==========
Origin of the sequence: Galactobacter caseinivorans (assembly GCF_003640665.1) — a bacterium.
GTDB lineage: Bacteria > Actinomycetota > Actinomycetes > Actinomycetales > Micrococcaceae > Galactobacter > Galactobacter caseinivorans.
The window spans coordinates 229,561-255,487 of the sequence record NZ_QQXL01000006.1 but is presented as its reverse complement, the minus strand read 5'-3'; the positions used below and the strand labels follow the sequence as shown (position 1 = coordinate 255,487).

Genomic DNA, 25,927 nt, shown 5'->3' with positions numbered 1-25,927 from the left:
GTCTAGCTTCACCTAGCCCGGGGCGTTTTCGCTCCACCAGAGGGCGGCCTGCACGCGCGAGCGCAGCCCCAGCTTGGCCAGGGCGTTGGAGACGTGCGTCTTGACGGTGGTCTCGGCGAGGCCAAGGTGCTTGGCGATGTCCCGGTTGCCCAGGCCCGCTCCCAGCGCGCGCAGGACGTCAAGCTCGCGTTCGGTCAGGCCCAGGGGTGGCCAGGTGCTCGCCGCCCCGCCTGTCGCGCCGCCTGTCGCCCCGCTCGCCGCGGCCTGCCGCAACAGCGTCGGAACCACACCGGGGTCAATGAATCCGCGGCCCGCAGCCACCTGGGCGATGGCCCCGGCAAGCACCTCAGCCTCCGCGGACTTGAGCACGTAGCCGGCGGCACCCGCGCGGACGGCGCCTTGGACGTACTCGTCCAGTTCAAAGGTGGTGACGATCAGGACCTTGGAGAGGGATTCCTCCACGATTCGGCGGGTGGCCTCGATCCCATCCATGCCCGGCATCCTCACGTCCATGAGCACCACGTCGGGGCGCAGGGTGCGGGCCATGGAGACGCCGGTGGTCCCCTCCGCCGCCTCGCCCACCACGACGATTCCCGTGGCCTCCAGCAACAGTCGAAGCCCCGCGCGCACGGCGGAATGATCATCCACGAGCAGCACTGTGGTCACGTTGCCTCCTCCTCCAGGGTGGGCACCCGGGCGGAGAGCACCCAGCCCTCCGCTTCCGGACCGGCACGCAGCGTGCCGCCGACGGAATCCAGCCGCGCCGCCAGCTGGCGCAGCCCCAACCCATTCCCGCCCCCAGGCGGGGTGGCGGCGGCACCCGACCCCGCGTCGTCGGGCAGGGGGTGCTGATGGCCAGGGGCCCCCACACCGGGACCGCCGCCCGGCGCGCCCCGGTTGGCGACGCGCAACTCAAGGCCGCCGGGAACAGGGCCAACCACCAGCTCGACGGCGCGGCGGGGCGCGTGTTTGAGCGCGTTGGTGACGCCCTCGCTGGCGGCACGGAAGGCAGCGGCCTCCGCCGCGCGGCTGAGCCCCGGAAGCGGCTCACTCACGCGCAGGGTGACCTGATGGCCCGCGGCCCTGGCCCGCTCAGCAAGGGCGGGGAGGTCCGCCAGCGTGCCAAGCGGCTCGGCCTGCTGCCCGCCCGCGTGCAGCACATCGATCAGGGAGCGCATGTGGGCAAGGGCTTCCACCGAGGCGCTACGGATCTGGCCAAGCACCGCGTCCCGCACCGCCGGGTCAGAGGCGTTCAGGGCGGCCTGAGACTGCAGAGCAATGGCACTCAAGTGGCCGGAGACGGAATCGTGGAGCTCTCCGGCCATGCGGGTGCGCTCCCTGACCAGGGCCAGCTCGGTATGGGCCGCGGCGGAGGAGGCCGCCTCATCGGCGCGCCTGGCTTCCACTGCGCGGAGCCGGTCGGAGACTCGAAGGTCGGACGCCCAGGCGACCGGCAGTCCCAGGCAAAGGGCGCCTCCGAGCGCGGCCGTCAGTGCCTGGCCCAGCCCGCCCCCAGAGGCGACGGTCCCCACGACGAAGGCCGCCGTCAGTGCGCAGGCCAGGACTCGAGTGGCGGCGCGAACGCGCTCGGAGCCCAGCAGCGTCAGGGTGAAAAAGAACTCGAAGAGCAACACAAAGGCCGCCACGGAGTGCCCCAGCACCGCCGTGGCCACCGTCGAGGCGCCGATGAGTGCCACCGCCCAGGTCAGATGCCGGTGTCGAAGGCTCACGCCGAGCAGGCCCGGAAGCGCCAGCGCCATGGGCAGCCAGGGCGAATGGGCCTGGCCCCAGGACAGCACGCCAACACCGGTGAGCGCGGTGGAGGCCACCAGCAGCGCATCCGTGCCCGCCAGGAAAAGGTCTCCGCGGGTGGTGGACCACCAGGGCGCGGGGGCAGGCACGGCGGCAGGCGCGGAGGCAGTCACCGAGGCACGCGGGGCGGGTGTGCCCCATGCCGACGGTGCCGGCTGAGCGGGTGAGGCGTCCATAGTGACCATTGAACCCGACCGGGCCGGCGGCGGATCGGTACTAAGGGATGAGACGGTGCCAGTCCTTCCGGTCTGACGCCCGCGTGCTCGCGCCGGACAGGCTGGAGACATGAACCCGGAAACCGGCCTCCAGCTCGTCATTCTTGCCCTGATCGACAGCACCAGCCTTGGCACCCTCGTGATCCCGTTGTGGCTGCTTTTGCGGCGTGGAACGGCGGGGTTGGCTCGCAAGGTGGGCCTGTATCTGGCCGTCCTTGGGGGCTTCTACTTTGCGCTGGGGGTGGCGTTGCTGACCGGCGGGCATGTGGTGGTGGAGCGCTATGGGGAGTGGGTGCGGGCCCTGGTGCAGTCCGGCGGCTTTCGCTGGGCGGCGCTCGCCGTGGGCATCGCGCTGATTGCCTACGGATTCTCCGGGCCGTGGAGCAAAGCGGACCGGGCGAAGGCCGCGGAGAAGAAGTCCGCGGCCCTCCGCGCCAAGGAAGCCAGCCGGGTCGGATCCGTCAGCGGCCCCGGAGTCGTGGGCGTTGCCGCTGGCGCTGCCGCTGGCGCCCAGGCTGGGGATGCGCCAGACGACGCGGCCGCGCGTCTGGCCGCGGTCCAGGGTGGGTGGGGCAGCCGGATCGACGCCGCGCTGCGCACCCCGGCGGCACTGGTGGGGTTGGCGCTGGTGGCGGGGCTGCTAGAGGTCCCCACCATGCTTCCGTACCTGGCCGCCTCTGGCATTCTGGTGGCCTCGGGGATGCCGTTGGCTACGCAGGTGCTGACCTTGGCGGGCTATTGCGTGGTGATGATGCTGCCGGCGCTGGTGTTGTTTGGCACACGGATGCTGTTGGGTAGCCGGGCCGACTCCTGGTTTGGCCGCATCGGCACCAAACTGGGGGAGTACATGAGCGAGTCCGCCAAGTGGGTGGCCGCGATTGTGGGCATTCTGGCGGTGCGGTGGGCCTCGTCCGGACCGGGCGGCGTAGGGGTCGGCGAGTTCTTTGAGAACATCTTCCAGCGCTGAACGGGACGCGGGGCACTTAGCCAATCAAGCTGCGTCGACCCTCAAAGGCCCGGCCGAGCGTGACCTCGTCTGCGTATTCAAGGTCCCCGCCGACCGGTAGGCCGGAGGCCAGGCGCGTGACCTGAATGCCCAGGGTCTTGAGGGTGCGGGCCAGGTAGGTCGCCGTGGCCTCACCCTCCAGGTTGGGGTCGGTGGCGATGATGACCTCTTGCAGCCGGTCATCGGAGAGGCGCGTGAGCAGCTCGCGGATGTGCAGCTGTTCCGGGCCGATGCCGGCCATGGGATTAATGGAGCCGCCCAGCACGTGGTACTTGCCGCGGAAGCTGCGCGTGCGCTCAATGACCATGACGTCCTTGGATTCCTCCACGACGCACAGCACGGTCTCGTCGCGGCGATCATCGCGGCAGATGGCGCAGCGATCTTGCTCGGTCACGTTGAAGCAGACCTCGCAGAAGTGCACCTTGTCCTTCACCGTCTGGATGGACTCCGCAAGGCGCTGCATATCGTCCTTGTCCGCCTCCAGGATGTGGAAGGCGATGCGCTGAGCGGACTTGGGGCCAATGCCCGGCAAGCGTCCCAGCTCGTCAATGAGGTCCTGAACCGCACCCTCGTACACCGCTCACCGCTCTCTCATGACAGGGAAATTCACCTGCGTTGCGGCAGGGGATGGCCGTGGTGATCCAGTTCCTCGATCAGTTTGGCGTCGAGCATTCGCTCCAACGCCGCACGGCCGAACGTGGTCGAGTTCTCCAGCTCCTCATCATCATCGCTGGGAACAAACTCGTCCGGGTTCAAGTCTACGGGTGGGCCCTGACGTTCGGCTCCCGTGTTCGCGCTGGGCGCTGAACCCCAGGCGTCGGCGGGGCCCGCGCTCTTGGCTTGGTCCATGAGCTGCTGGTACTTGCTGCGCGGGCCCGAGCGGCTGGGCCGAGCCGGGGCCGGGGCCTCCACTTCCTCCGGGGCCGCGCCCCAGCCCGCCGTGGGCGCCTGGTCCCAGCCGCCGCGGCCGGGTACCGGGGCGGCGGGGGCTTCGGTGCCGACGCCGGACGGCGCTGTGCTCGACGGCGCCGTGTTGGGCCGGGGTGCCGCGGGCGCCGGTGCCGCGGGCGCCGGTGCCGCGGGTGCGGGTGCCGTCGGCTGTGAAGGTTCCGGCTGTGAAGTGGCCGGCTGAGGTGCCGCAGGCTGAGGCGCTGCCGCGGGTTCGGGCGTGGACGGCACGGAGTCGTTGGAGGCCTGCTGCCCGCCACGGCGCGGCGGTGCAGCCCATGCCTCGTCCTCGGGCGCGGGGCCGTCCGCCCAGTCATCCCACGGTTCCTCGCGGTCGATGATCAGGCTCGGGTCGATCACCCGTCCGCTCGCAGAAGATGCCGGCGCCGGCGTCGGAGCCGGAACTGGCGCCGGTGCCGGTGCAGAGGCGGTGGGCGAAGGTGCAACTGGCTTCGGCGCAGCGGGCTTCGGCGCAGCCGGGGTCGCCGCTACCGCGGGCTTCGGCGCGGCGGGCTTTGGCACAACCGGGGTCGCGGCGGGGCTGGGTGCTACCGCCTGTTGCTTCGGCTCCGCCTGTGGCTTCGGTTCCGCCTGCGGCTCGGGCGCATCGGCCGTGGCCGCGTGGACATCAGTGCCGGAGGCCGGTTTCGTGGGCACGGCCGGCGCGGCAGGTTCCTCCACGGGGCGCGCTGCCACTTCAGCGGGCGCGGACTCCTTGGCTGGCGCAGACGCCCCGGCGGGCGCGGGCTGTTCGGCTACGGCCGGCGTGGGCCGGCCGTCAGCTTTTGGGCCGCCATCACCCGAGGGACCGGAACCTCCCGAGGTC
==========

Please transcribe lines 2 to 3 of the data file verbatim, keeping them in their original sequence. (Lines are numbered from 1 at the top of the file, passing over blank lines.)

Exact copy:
GTDB lineage: Bacteria > Actinomycetota > Actinomycetes > Actinomycetales > Micrococcaceae > Galactobacter > Galactobacter caseinivorans.
The window spans coordinates 229,561-255,487 of the sequence record NZ_QQXL01000006.1 but is presented as its reverse complement, the minus strand read 5'-3'; the positions used below and the strand labels follow the sequence as shown (position 1 = coordinate 255,487).